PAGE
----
Talk:John von Neumann

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Good articleJohn von Neumann has been listed as one of the Warfare good articles under the good article criteria. If you can improve it further, please do so. If it no longer meets these criteria, you can reassess it.
Article milestones
September 16, 2006Good article nomineeNot listed
May 28, 2016Good article nomineeListed
Did You Know
A fact from this article appeared on Wikipedia's Main Page in the "Did you know?" column on June 9, 2016.
The text of the entry was: Did you know ... that John von Neumann (pictured) once wrote that "anyone who considers arithmetical methods of producing random digits is, of course, in a state of sin"?
Current status: Good article

Subdivision of mathematical works[edit]

I notice recently that the Wikipedia article has many of the section headings changed and content moved around, primarily by User:Guillermind81. I believe this is a bit questionable but I wanted to have a discussion on it rather than change things willy nilly. The main reason is that much of von Neumann's work particularly on the applied side is hard to break up into sections like physics or applied math or defense work. For example, his work on quantum logic originated in trying to create a basis for physics theories, but taken on its own it's more closer to the field of pure mathematics in logic or algebra. The 2020 Mathematics Subject Classification classifies it under mathematical logic and quantum theory, with the lattice portions also coming under algebra. Another example is his defense work, much of it was involving around fluid mechanics, computing, or solving various physics and engineering problems where he made fundamental contributions, which would come under the aforementioned sections rather than be one on their own. In this sense perhaps it would be better for the section to be renamed to consulting and keep the technical work to other sections and only focus on consulting in the business sense. A final example I can quickly give is on weather systems and meteorology, which again are heavily related to von Neumann's various works on fluid mechanics. His work here on for example establishing numerical meteorology programs mostly occurred while he was a consultant to the US government. Any comments on this would be appreciated. STEMster42 (talk) 14:25, 6 March 2022 (UTC)Reply[reply]

I appreciate your comments and apologize for not opening up for discussion earlier. For the most part, I agree with your assessment of von Neumann's work. I'm no expert on mathematical subject classification but I do know that von Neumman was more of a mathematician than anything else. My only reason to change section headings was that you ended up with a long, long section under mathematics and the rest basically got lost, and I felt this could be an obstacle for non-experts who want to become familiar with von Neumman's work. I had no other agenda other than making the article more accessible, but I am ok with your suggested scheme should the other editors agree with it. Thanks. Guillermind81 (talk) 14:48, 14 March 2022 (UTC)Reply[reply]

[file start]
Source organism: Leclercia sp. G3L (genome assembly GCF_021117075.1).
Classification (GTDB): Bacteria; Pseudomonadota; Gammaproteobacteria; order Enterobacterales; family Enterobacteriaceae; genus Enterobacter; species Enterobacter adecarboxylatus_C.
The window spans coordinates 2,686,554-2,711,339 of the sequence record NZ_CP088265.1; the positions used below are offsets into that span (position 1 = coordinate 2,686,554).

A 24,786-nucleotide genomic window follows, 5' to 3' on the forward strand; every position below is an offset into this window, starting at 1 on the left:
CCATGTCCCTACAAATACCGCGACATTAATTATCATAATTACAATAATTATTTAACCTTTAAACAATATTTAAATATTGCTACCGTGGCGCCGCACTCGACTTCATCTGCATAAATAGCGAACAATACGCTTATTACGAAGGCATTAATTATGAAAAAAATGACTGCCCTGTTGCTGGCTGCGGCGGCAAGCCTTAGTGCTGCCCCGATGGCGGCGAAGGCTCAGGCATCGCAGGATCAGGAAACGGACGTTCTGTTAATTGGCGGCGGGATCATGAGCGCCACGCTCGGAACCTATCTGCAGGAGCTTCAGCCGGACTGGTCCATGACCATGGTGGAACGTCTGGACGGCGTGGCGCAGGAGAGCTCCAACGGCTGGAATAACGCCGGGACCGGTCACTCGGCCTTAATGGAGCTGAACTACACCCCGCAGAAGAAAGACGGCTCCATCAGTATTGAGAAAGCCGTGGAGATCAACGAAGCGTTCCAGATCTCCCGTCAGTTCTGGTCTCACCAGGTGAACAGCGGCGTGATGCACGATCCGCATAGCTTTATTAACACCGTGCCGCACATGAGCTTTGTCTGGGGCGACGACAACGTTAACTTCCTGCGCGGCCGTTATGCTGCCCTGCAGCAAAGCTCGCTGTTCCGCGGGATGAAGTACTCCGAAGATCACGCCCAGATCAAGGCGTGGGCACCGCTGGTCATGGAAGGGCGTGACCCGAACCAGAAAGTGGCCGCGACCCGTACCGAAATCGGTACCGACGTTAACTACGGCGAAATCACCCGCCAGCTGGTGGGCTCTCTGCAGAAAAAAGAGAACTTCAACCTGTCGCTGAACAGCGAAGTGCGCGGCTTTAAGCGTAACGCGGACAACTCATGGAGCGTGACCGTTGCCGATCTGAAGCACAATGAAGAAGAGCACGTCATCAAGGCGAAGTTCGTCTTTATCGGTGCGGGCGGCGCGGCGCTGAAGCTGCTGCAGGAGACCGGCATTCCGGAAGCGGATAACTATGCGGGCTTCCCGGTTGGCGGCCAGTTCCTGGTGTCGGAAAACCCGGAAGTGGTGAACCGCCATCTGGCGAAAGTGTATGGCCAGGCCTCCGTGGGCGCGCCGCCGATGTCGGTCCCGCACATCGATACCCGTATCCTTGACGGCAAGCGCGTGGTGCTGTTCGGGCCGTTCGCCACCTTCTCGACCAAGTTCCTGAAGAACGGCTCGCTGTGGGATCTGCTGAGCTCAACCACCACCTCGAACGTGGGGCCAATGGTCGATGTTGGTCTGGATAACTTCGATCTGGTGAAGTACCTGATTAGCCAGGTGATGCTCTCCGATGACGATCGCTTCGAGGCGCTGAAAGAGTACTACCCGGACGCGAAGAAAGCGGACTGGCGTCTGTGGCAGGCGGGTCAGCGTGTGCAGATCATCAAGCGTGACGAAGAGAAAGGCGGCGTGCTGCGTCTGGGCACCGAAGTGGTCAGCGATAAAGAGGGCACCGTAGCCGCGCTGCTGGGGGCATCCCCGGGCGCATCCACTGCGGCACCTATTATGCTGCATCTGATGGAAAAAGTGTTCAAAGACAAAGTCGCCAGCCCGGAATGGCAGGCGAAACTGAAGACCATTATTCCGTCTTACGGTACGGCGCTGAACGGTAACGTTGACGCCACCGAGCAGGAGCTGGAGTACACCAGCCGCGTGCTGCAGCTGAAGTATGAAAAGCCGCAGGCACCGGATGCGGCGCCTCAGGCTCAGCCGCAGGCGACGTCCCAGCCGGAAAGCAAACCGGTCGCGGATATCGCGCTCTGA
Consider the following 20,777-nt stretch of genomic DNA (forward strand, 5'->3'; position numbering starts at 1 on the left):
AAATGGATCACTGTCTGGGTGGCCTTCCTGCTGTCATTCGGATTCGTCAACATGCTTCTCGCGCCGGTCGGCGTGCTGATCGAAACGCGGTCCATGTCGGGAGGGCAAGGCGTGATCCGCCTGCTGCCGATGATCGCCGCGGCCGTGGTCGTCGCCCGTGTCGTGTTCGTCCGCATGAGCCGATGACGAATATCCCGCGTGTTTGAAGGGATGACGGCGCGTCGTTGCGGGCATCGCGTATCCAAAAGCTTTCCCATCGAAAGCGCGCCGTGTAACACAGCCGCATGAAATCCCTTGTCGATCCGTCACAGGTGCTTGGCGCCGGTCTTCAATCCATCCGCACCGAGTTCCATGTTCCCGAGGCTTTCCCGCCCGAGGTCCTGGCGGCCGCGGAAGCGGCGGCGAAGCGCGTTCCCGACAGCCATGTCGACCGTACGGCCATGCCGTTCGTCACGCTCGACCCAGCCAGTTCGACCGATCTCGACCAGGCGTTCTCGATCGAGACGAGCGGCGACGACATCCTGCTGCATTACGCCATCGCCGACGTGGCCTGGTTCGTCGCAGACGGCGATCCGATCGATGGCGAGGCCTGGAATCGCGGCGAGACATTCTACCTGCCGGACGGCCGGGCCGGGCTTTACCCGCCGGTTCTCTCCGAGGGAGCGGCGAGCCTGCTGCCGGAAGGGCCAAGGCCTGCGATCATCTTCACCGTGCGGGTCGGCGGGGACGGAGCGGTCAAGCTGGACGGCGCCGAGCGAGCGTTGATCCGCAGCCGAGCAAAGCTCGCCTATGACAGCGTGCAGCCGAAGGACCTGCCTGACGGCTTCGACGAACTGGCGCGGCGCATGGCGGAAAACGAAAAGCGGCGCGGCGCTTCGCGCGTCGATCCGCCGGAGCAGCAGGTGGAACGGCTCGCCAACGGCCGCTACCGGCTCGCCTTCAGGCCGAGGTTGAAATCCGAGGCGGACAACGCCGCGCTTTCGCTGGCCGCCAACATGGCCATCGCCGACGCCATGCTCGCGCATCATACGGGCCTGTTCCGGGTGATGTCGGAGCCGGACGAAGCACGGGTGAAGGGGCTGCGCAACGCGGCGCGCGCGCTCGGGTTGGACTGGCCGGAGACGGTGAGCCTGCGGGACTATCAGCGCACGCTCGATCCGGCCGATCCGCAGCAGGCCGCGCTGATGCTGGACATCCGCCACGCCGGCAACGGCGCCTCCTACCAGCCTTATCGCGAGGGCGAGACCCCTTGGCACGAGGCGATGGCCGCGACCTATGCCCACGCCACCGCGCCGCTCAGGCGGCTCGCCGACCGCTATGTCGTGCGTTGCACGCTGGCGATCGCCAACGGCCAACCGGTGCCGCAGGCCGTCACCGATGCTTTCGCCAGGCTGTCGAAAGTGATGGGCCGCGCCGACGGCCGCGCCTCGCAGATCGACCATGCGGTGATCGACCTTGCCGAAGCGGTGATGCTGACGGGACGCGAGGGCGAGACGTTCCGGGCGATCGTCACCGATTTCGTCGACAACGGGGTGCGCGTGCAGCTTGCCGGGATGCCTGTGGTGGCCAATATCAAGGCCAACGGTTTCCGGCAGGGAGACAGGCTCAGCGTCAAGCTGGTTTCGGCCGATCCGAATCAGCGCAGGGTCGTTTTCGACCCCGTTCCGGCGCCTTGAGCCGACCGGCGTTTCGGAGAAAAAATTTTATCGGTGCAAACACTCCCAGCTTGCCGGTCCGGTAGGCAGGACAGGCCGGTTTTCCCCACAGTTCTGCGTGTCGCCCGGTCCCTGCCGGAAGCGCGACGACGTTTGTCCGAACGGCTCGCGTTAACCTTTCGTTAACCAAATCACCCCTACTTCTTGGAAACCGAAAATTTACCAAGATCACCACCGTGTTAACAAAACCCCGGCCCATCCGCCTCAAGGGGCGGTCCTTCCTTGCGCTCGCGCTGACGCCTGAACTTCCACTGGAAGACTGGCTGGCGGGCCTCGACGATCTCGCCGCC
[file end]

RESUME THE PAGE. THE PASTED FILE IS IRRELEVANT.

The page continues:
Hi again,
Looking at how it (the article) was before you made your changes, I'll try split it into 'Mathematics', 'Physics' and 'Economics'. Effectively it would remove the applied mathematics section and place its items into the aforementioned three. If you wouldn't mind checking it afterwards to see if you're okay with the changes, that would be great, especially since it would likely make the 'Mathematics' section a bit longer than it is currently. As a side note, are there any opinions on the suitability of the subsection 'Weather systems and global warming' in the 'Computer Science' section? It is strange to me because they don't have much to do with computer science beyond the fact they involve computers, it would likely be something closer to applied mathematics or physics, so perhaps we should keep an applied mathematics section? Or we could move it to the physics section. Additionally, some of the content in the 'Computer Science' section could just as easily belong to a section named something like 'Theoretical Biology' or the such, things like cellular automata and the universal constructor are of the field of artificial life, which is a mix between CS and Theoretical Bio so I can understand if opinions are that it stays in the same place. Cheers. STEMster42 (talk) 14:55, 28 March 2022 (UTC)Reply[reply]